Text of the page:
Covid-19 Pandemic: Experience Sharing from Australia & Nepal and Way Forward

  May 06, 2020


Discussion Note

Covid-19 Pandemic: Experience Sharing from Australia & Nepal and Way Forward


A talk program entitled "Covid-19 Pandemic: Experience Sharing from Australia & Nepal and Way Forward" was organized by Nepal Centre for Disaster Management (NCDM) in collaboration with DPNet-Nepal, Nepal Academy of Science and Technology (NAST) and Department of Geology, TU on 5th May 2020. There were two speakers from Australia and two from Nepal. Altogether 117 including Member of Parliament and representatives from various organizations participated in an online program organized in a zoom platform. The program started with the welcome remarks from Prof. Dr. Bishal Nath Upreti, Chairperson of NCDM. He welcomed all participants and shared that it’s good to have such a talk program and information sharing between the experts of the two countries and way forward and explore what may be the situation in the coming days. He informed that Dr. Bikash Devkota, Spokesperson and Chief of Health Coordination Division at Ministry of Health and Population Nepal was not able to participate and deliver his presentation as he had to attend to urgent meetings on COVID-19 issues.

Major Highlights

Prof. Dr. Damodar Prasad Pokhrel, Former Vice-Chancellor of National Academy of Medical Sciences (NAMS), Chairman of Surgical Fraternities and Vice-Chairperson NCDM delivered his presentation starting with the background of COVID-19 (introduction, sign, and symptoms of the disease), advice for pregnant women and immunosuppressed people. He also shared that this pandemic should be well incorporated in the national security framework. In addition to this, he also shared that microbiologists from California took data from European countries and suggested that if we do lockdown for a long time then there will be a serious economic impact, and therefore lockdown should be lifted up slowly, but social/physical distancing must be maintained.

The takeaway message shared in the presentation of Prof. Pokhrel included social distancing, use of masks, disposable tissue paper to be used for coughing and sneezing, and frequent handwashing with soap.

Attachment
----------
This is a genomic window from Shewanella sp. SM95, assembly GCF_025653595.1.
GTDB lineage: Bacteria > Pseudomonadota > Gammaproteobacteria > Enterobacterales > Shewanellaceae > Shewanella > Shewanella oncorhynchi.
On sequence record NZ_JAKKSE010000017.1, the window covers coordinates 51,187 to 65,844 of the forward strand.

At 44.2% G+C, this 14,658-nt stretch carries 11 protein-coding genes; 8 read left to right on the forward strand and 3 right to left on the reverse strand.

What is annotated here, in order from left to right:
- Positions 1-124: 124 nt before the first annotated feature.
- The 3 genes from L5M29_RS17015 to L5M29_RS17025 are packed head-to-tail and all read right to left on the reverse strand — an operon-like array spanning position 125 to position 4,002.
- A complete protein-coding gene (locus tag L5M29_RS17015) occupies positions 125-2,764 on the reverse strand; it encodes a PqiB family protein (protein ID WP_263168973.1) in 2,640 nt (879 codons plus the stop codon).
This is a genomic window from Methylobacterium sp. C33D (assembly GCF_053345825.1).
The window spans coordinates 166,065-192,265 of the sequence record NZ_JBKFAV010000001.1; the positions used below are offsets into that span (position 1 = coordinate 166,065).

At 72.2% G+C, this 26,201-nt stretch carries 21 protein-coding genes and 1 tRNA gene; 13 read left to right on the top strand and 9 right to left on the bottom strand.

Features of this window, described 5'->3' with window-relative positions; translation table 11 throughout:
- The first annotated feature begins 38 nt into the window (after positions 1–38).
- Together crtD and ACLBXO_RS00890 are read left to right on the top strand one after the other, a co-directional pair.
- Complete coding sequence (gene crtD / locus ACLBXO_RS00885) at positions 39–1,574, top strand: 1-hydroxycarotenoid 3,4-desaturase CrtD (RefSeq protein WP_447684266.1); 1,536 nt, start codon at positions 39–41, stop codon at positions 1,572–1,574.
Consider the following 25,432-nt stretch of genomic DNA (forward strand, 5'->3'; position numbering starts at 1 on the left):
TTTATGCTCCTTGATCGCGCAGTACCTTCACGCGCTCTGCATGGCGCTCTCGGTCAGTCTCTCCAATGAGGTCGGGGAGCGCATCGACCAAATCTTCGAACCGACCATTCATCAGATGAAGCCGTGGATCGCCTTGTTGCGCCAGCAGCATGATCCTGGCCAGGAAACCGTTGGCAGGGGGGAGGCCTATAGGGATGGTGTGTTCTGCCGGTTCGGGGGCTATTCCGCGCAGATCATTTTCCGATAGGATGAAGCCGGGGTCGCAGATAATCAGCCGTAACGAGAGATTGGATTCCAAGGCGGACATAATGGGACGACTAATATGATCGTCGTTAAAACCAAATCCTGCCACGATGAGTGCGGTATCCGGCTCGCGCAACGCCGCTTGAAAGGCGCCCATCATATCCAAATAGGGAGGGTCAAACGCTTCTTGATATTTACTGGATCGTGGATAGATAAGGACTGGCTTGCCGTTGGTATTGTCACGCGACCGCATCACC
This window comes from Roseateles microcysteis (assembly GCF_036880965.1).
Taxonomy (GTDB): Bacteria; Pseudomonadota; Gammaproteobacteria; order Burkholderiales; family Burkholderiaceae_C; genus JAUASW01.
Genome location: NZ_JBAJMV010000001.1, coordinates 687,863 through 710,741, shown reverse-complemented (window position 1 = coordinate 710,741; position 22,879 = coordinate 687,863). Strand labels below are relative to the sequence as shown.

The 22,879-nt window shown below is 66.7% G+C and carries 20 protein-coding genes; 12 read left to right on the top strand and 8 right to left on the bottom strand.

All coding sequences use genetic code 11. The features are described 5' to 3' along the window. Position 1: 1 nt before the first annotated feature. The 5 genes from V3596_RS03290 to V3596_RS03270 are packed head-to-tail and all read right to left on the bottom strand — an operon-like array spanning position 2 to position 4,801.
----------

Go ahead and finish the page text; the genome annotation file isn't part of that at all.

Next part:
Dr, Bharat Raj Paudel from Brisbane, Australia specialized in community development, disaster, and media management compared the media perspective in Nepal and Australia in dealing with COVID-19. He shared that Australia has shown a good example of crisis management stating that the Australian Government has built trust among the public. He shared that the recent survey by the private agency said that Australians trust toward media was 31% until 2018 and now the trust has increased to 51%. Government media are the most trusted media in Australia. As disseminated by media, the Australian Government focused on enforcing legal provisions, and the violator of the instruction is fined on the spot. Even a minister had to resign on the moral ground after he violated the instructions regarding the COVID-19.

Similarly, referring to the information shared by the International Federation of Journalists (IFJ), he shared that the media in Nepal have a job crisis as private media are losing money from advertisements. So they are downsizing their staff. They do not have PPEs to provide to staff. There are many reported scandals and corruption news during this time and the Government is not giving due attention to the crisis situation. All these things are impacting the media, so they are not fully complying with this crisis. Furthermore, he shared that IFJ has reported that the current problems in Nepal are not going to be solved soon because the media are more focused on covering the current political news rather than news on COVID-19.

He also said that in comparison Australian media has coped better, Government has supported media and they have a good culture of putting people's voices. Staff are provided PPE and advised to work from home. In the end he shared that women politicians/leaders and journalists have been very efficient in dealing with the crisis.

Prof. Dr. Gerry FitzGerald, Emeritus Professor of Public Health at QUT and a former Chief Health Officer for Queensland in his presentation shared the Australian experience about the COVID-19 pandemic. He included the information about the origin of the coronavirus, Australia’s response from January to early May, the key strategies focusing on the test, trace, and tracking of cases, isolation and quarantine, and measures for reducing the risk and vulnerability. He also shared the international trend along with the population incidence, the real incidence, and the mortality, border control in Australia, the experience about the Coronavirus infection in cruise ships. Furthermore, he also shared the health system issues, COVID-19 and children, mask-wearing by public, information about vaccines, treatments, and domestic elimination. The key lessons shared in the presentation included rapid early response and initiating quarantine, building resilient health systems with a secured supply chain, surge capability, stockpiles, etc.